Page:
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Posted by admin on Jan 13, 2018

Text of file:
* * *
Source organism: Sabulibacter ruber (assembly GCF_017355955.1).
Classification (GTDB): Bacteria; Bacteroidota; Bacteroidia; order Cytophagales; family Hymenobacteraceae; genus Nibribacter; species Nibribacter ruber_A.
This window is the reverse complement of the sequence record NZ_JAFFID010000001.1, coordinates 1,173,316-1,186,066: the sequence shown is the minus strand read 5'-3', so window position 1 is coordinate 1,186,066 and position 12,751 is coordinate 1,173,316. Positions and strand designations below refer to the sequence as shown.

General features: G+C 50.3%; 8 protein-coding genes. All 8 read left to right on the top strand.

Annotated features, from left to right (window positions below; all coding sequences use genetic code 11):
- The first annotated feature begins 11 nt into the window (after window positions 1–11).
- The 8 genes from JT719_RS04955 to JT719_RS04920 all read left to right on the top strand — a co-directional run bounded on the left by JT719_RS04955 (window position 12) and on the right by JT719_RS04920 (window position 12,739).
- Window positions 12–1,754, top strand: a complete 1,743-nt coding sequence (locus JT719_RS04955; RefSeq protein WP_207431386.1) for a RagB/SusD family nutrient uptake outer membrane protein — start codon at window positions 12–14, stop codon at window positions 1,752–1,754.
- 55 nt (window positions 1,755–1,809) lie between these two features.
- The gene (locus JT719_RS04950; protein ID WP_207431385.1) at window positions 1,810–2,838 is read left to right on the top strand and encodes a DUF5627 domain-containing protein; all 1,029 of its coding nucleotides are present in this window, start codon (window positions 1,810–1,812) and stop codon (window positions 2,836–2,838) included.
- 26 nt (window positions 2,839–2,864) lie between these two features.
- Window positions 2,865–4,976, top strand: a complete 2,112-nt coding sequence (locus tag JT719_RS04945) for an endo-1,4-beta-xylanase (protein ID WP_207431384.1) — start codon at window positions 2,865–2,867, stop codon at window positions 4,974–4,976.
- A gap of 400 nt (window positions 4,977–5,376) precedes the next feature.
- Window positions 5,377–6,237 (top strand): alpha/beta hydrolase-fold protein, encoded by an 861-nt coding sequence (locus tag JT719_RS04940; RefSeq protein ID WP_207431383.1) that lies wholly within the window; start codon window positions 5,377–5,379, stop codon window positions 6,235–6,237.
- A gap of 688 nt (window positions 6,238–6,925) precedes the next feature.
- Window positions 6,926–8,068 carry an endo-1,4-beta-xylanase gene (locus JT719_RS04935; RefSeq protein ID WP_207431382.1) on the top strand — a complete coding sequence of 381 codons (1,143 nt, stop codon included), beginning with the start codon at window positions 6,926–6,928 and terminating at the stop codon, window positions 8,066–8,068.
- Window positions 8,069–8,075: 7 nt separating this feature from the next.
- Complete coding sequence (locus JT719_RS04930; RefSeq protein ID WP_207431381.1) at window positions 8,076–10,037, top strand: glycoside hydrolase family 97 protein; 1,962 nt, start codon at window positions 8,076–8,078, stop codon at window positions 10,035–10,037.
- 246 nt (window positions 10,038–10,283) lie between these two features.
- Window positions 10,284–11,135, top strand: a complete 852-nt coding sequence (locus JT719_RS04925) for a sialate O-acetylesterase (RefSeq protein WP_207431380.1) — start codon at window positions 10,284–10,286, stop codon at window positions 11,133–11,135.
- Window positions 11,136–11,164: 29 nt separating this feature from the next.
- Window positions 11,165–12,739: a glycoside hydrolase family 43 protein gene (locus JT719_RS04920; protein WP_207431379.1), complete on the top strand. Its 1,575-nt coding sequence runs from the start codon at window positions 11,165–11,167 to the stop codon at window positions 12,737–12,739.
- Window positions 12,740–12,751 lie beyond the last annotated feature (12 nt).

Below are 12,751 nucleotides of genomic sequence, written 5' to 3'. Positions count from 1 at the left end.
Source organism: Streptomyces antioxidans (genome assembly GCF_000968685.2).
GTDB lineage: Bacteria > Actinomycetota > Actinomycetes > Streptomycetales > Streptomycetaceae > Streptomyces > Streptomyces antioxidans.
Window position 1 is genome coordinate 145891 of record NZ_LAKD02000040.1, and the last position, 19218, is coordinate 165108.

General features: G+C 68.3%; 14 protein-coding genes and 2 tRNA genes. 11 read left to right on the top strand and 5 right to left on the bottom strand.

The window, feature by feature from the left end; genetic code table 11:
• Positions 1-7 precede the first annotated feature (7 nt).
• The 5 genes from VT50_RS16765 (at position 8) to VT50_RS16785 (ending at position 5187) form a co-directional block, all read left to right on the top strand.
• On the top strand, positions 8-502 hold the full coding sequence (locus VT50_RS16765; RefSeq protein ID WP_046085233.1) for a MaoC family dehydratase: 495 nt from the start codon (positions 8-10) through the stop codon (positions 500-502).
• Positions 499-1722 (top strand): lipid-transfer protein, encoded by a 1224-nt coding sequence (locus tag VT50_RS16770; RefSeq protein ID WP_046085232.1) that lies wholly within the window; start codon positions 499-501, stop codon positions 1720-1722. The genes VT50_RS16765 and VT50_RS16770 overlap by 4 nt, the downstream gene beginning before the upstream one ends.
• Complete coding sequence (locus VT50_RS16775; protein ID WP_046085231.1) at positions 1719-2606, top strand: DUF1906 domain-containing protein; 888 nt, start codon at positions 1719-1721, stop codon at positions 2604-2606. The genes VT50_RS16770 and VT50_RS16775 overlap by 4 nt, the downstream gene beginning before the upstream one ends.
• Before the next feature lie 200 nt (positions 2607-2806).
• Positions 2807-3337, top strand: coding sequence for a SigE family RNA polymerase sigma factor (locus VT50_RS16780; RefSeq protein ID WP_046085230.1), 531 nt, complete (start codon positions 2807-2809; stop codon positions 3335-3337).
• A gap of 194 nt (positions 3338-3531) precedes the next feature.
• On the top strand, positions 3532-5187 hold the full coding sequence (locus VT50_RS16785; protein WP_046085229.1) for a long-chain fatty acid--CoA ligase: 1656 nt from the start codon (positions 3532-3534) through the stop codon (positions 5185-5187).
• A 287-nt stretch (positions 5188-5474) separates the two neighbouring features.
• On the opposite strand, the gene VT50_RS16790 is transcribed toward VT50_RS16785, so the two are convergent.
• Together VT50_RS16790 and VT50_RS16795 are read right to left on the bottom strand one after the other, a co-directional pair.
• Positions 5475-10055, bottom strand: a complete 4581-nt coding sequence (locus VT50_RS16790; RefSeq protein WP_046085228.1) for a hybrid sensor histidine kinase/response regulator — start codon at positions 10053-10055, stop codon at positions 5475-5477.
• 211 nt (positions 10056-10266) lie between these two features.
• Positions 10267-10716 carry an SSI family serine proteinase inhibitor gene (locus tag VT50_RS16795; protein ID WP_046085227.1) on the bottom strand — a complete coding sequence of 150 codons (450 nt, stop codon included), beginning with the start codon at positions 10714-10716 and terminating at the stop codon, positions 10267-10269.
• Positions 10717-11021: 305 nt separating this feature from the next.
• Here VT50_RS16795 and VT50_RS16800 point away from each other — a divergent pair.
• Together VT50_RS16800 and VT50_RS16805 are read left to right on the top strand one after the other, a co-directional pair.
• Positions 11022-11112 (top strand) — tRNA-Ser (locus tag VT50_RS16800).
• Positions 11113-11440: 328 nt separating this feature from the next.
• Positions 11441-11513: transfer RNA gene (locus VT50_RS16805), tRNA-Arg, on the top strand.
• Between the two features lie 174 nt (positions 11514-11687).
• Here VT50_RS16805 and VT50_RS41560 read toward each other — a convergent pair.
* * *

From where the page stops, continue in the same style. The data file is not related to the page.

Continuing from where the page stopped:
MashableCushioning, breadcrumbing, kittenfishing, tindstagramming—it seems there's no end to the additions to our dating lexicon.  And, friends, we've got yet another term to add to our dictionaries: "micro-cheating."  "Micro-cheating" is a new term to describe a partner's "seemingly small actions" which suggests a person is "emotionally or physically focused" on someone else. Things like repeatedly liking an ex's Instagram posts, or constantly texting someone else.  Readers beware: this term might bring you some momentary relief that there's ~finally~ a word to describe your relationship pet peeve. But, you could end up misconstruing platonic gestures as "micro-cheating."  SEE ALSO: Swiping is the new cheating—or is it? Dating expert Melanie Schilling, who coined the term in 2017, explained to HuffPost that these small actions can occur in the digital realm, as well as offline.  "You might be engaging in micro-cheating if you secretly connect with another guy/girl on social media; if you share private jokes; if you downplay the seriousness of your relationship to another guy/girl; or if you enter their name under a code in your phone," says Schilling.  "Other things you should look out for are if your partner is having private conversations or online chats that he/she quickly shuts down when you enter the room," Schilling continues. According to Schilling, these acts are "signs" that your partner is conducting a "covert flirtation" which they could be hiding from you.  Those who experience small twinges of jealousy when we see partners repeatedly liking their ex's sultry Instagram selfies can take solace in the fact that there's now a word to describe this behaviour. But, it's also worth taking the term with a pinch of salt. The small acts mentioned by Schilling can be totally harmless in many cases. Your partner could simply be engaging with a friend for whom they have no romantic feelings.  Schilling recommends establishing the "intention behind the behaviour" which will help you decipher the meaning behind their "micro-cheating."  "If this is an unconscious habit your partner has developed over time, due to previous partners allowing it, then you have the opportunity to put your foot down and set some new rules," says Schilling. She adds that if it's something "they are actively choosing to do" and they refuse to change, then you might want to consider showing them the door.  The new term is proving divisive on social media, and many feel that the term depicts actions which could well be the result of a platonic relationship.  I am not down with this "micro cheating" conversation which, to me, is all about straight people deciding never to have meaningful connections with people outside of their gender out of fear they will replace feelings for an SO — Casey Quinlan (@thatcaseyquin) January 11, 2018 having friends: micro-cheating — erin the ultimate nope rat (@eehouls) January 11, 2018 "microcheating" is a stupid concept and you're ALLOWED to have meaningful friendships with people outside of your relationship. if your partner tells you otherwise, that! is! abuse! — clowncipher wants you to please take his teef (@BLASTPROCESSlNG) January 11, 2018 Proceed with this new term with caution, folks.  WATCH: These are some of the weirdest dating apps of 2017


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